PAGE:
Chevron (NYSE: CVX) to Restart Brazil Oil Drilling

Brian Hicks

Written By Brian Hicks

Posted April 10, 2013

Brazil’s ANP directors have given Chevron Corp. (NYSE: CVX) permission to resume its crude-oil drilling operations at four wells for the next 12 months. Separately, production was also approved at two other wells for a period of two months.

All of this is conditional on Chevron taking measures to reduce flaring—a process in which excess natural gas is burned off in the event that it cannot be or is not due to be transported elsewhere.

This move marks Brazil achieving some closure to a fairly turbulent early chapter in its oil sector expansion. Late in 2011, a relatively minor incident at Chevron’s oil operations in that country caused some 2,400-3,700 barrels of crude to seep into the Atlantic Ocean.

oil barrelsBut the Brazilian National Petroleum Agency, ANP, hit Chevron with 25 citations; the company ended up paying fines in excess of $17 million. Additional civil lawsuits directed both at Chevron and at the oil rig operator, Transocean (NYSE: RIG), amount to some $20 billion.

Chevron has offered to pay $150 million as settlement, reports Fox Business.

Now that ANP—however warily—has allowed Chevron to go ahead and resume its operations on a temporary basis, it seems likely that Brazil’s oil sector will crank up production again.

The four wells are located in the Frade oil field, which is some 230 miles northwest of Rio. ANP has stated that Chevron’s activities will be subjected to close monitoring. Period reports every two weeks are expected.

After the Atlantic spill, Chevron had volunteered to stall its operations in Brazil following the detection of some apparent leaks located 1.8 miles away from the site of the first incident. Thus far, however, the Frade oil fields have not proven especially golden for Chevron. Their output averages 60,000 barrels per day.

Brazil’s Aggressive Oil Sector Expansion

Meanwhile, the Brazilian oil industry is definitely expanding. Some two years after having drilled three dry wells, Exxon Mobil (NYSE: XOM) is aiming for new oil blocks in Brazil. That puts Exxon in the company of nearly 70 other oil and gas companies registering to bid in Brazil’s May 14 and 15 oil block auctions.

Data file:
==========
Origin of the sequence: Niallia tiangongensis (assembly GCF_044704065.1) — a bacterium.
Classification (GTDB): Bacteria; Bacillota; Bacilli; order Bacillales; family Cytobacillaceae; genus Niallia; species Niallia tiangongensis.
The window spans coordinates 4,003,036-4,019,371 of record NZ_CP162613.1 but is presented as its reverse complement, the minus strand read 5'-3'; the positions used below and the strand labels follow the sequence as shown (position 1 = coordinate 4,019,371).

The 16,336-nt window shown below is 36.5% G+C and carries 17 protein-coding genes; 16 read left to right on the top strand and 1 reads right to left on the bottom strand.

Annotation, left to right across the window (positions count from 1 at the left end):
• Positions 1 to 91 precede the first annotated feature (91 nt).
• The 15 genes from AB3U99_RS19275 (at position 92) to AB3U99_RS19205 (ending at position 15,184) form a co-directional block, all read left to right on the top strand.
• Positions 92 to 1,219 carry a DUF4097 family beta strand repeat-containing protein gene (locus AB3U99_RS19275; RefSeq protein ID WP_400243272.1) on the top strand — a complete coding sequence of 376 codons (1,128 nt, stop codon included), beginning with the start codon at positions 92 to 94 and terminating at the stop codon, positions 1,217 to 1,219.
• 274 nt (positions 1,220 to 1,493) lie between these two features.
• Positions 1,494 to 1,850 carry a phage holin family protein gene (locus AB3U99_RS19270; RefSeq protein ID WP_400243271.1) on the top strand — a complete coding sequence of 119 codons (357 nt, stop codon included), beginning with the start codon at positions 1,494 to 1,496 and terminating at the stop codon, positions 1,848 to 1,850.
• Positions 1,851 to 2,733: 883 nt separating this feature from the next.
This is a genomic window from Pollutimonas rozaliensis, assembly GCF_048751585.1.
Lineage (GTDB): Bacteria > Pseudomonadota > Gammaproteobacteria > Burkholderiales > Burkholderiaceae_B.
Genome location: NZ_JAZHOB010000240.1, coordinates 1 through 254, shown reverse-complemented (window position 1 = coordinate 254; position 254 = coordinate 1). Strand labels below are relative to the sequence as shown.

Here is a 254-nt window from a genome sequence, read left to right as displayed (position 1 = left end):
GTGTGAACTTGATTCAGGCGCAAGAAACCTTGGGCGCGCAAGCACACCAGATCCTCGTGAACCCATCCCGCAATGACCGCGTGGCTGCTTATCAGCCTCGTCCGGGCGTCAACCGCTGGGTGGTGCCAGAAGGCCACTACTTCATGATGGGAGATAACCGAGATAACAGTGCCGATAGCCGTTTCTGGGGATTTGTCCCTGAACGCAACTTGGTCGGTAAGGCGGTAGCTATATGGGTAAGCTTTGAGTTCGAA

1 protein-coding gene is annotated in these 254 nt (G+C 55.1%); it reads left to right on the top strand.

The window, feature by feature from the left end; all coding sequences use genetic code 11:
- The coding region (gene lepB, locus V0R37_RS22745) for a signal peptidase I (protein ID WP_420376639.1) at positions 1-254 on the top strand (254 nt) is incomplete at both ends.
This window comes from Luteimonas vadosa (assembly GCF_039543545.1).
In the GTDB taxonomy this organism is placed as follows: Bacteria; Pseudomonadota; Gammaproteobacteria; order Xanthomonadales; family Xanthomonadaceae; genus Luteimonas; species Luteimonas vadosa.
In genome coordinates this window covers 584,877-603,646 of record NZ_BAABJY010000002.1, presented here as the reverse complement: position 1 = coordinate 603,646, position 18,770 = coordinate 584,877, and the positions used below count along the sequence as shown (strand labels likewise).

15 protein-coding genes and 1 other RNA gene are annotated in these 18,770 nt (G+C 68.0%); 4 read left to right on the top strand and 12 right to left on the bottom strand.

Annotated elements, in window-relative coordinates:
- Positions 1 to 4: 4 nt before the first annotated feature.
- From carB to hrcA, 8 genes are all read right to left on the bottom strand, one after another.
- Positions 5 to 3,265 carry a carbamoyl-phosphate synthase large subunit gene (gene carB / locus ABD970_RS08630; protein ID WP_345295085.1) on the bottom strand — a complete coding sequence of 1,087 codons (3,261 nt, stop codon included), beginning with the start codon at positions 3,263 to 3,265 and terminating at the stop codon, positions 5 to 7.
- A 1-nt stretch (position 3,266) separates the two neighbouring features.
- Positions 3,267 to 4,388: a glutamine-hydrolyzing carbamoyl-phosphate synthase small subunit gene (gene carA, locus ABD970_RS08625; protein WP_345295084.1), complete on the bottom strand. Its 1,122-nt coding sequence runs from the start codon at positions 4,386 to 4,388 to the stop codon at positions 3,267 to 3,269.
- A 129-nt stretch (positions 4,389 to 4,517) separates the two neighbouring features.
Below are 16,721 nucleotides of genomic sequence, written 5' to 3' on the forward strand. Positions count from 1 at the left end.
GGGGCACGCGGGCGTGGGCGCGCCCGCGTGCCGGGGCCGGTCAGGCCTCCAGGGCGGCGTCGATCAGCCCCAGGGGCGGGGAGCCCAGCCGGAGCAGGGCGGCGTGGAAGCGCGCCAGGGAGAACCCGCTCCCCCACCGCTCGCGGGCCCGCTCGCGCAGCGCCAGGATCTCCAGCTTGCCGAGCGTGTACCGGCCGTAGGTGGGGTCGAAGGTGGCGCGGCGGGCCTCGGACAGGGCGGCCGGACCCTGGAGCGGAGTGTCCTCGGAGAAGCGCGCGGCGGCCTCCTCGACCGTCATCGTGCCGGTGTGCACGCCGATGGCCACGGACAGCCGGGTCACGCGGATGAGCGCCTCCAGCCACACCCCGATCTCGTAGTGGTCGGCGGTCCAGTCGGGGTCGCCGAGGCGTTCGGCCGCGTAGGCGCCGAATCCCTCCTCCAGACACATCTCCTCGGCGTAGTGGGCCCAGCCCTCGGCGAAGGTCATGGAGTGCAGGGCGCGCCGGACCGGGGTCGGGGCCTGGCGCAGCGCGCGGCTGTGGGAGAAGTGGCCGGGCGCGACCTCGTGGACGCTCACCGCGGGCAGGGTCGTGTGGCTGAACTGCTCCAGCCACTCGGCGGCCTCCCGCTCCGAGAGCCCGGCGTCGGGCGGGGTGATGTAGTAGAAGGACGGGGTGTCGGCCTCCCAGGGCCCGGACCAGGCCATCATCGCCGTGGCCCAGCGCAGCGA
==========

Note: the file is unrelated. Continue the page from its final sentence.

Australia’s BHP Billiton (NYSE: BHP), Japan’s Mitsui & Co. Ltd. (OTC: MITSY), CNOOC Ltd. (NYSE: CEO), Hess Corp. (NYSE: HES), and various other energy companies will also take part in the auction. The sudden onrush is likely because Brazil has not gone for oil block auctions since 2008.

At the same time, Brazil holds the world’s largest oil reserves discovered this century, as Bloomberg reports. However, those pre-salt reserves are located underneath the Atlantic; the current blocks up for auction do not form part of those reserves.

As far as existing oil and gas operations in Brazil are concerned, Royal Dutch Shell Plc (NYSE: RDS.A), BP Group Plc, and Statoil ASA (NYSE: STO) already have production going on. Some nineteen domestic companies are also hoping for part of the action.

GE a Winner

In related activities, General Electric (NYSE: GE) has just been awarded in excess of $600 million in various contracts for operations that would support Brazil’s oil industry expansion.

The contracts allow for GE to supply propulsion systems that would help oil and gas operators power, propel, navigate, and operate drillships as well as other power/control systems for the oil rigs in the pre-salt oilfields off Brazilian shores. As of now, GE is engaged in developing systems for 22 out of a total of 29 such drillships. The operations are overseen by Brazil’s Petrobras (NYSE: PBR).

From GE’s press release:

“Vessel builders are coming to GE because it has proven equipment and systems, it has considerable experience in supplying equipment for use in deep domains, it is a flexible engineering partner with very strong technical credentials and has a record of supplying on time and within budget. One of our unique specialities is that we design and deliver complete integrated electrical and control systems packages in house—our single-source approach significantly relieves shipbuilders of much of the technical and commercial risk and effort associated with managing and coordinating multiple individual equipment suppliers.”

Clearly, Brazil has committed its resources to dramatically expanding the national oil and gas industry. While the recent allowance certainly offers hope for Chevron’s continued presence in these operations, the competition is heating up with most of the usual oil and gas majors trying to get their own operations going.


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